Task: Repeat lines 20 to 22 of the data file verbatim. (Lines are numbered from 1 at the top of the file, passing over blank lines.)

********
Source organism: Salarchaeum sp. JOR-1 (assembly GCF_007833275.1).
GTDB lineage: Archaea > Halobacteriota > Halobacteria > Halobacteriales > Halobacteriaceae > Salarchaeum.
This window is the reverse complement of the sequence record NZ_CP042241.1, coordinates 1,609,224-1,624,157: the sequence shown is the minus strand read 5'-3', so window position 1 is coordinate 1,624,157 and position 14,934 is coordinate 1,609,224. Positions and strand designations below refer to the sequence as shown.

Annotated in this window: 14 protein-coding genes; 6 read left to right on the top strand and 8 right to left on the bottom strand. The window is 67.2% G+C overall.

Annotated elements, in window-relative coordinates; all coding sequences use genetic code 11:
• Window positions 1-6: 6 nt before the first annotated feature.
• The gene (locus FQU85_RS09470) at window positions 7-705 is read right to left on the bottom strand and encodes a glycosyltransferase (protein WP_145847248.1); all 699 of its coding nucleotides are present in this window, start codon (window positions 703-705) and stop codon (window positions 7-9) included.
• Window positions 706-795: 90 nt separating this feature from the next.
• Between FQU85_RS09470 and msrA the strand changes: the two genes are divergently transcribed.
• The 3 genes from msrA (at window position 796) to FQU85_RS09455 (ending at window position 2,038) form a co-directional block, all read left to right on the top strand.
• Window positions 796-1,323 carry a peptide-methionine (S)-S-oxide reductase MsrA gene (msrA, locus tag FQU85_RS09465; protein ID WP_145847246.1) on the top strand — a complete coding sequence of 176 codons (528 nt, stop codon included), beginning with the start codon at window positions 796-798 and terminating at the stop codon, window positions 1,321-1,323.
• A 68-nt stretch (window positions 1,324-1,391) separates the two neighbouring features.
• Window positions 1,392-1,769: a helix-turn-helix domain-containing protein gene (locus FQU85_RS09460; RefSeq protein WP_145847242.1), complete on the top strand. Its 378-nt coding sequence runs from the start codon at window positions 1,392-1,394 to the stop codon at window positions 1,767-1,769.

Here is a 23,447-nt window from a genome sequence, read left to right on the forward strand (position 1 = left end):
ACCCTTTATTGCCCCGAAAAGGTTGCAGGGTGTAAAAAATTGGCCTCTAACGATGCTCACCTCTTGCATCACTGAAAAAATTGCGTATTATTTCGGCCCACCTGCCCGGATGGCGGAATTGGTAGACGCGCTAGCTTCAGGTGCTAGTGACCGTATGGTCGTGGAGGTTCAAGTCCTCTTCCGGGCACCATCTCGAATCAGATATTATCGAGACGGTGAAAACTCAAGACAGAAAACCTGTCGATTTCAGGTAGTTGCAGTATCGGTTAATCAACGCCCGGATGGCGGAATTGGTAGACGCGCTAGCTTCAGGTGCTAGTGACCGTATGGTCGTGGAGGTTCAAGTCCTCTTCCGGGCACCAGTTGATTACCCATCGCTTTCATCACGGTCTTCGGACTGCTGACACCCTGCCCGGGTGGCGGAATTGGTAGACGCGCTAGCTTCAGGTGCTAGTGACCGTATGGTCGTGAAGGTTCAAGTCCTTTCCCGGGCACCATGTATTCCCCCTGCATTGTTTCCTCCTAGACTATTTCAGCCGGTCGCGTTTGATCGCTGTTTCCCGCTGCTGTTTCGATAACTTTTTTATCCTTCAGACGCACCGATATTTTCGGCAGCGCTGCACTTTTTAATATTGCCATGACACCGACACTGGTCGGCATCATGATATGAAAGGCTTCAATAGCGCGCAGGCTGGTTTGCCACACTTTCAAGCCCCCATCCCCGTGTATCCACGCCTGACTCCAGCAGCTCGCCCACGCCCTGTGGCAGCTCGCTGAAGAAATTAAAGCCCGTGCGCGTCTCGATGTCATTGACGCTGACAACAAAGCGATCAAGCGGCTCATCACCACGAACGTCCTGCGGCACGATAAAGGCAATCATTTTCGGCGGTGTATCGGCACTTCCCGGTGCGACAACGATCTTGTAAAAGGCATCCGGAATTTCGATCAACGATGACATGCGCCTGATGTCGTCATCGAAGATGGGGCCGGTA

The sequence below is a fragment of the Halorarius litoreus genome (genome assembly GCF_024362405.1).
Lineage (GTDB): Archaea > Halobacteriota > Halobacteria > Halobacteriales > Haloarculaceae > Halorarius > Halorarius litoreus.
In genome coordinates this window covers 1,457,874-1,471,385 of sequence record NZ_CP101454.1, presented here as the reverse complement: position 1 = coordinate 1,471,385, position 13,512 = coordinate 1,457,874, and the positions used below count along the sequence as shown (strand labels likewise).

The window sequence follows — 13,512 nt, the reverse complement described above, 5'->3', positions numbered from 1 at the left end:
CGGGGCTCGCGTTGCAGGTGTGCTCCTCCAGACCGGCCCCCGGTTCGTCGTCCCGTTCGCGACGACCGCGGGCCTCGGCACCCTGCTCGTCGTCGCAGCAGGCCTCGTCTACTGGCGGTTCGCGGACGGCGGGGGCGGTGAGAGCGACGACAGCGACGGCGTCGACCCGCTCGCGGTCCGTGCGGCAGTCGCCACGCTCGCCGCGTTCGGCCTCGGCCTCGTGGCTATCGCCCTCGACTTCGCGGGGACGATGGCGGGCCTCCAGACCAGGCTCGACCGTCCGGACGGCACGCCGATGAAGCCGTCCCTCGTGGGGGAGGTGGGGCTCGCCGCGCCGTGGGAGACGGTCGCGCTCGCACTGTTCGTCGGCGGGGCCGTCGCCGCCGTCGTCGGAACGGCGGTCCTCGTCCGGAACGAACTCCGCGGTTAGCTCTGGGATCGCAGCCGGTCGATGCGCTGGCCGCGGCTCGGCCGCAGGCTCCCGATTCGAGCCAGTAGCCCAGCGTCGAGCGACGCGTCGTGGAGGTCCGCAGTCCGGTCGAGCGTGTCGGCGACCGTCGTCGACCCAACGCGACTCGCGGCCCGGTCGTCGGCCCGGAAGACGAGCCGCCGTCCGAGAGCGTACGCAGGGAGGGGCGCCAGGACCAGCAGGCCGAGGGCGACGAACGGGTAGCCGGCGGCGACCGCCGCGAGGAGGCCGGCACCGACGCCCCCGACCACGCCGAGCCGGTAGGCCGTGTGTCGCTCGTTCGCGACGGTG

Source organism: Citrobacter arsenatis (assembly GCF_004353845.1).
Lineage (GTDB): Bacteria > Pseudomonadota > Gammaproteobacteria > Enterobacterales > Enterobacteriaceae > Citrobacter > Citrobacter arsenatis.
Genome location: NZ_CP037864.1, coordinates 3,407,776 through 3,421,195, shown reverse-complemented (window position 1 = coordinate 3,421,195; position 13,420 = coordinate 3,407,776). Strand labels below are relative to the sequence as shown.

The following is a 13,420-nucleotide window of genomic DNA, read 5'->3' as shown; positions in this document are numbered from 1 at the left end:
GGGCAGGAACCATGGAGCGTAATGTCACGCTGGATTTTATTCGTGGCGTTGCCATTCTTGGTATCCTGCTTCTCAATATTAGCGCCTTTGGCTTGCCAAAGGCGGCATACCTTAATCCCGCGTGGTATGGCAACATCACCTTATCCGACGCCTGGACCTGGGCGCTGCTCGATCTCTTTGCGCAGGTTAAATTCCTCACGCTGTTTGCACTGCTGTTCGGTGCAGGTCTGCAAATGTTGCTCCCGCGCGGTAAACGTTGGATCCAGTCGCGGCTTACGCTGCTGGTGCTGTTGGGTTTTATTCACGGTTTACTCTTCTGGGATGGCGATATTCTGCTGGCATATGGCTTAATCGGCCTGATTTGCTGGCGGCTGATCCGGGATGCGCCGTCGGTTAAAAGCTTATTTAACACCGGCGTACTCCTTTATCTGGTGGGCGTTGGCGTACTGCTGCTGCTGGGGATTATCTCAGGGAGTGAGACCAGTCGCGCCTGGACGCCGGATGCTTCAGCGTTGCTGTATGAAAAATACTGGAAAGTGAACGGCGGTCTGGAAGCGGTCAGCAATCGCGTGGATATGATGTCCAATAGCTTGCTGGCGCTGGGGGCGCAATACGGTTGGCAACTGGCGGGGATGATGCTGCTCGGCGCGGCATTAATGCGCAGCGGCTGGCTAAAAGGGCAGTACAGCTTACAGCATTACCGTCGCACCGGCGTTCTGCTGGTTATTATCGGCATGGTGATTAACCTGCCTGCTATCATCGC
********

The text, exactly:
CGGGGCTCGCGTTGCAGGTGTGCTCCTCCAGACCGGCCCCCGGTTCGTCGTCCCGTTCGCGACGACCGCGGGCCTCGGCACCCTGCTCGTCGTCGCAGCAGGCCTCGTCTACTGGCGGTTCGCGGACGGCGGGGGCGGTGAGAGCGACGACAGCGACGGCGTCGACCCGCTCGCGGTCCGTGCGGCAGTCGCCACGCTCGCCGCGTTCGGCCTCGGCCTCGTGGCTATCGCCCTCGACTTCGCGGGGACGATGGCGGGCCTCCAGACCAGGCTCGACCGTCCGGACGGCACGCCGATGAAGCCGTCCCTCGTGGGGGAGGTGGGGCTCGCCGCGCCGTGGGAGACGGTCGCGCTCGCACTGTTCGTCGGCGGGGCCGTCGCCGCCGTCGTCGGAACGGCGGTCCTCGTCCGGAACGAACTCCGCGGTTAGCTCTGGGATCGCAGCCGGTCGATGCGCTGGCCGCGGCTCGGCCGCAGGCTCCCGATTCGAGCCAGTAGCCCAGCGTCGAGCGACGCGTCGTGGAGGTCCGCAGTCCGGTCGAGCGTGTCGGCGACCGTCGTCGACCCAACGCGACTCGCGGCCCGGTCGTCGGCCCGGAAGACGAGCCGCCGTCCGAGAGCGTACGCAGGGAGGGGCGCCAGGACCAGCAGGCCGAGGGCGACGAACGGGTAGCCGGCGGCGACCGCCGCGAGGAGGCCGGCACCGACGCCCCCGACCACGCCGAGCCGGTAGGCCGTGTGTCGCTCGTTCGCGACGGTG

Source organism: Citrobacter arsenatis (assembly GCF_004353845.1).
Lineage (GTDB): Bacteria > Pseudomonadota > Gammaproteobacteria > Enterobacterales > Enterobacteriaceae > Citrobacter > Citrobacter arsenatis.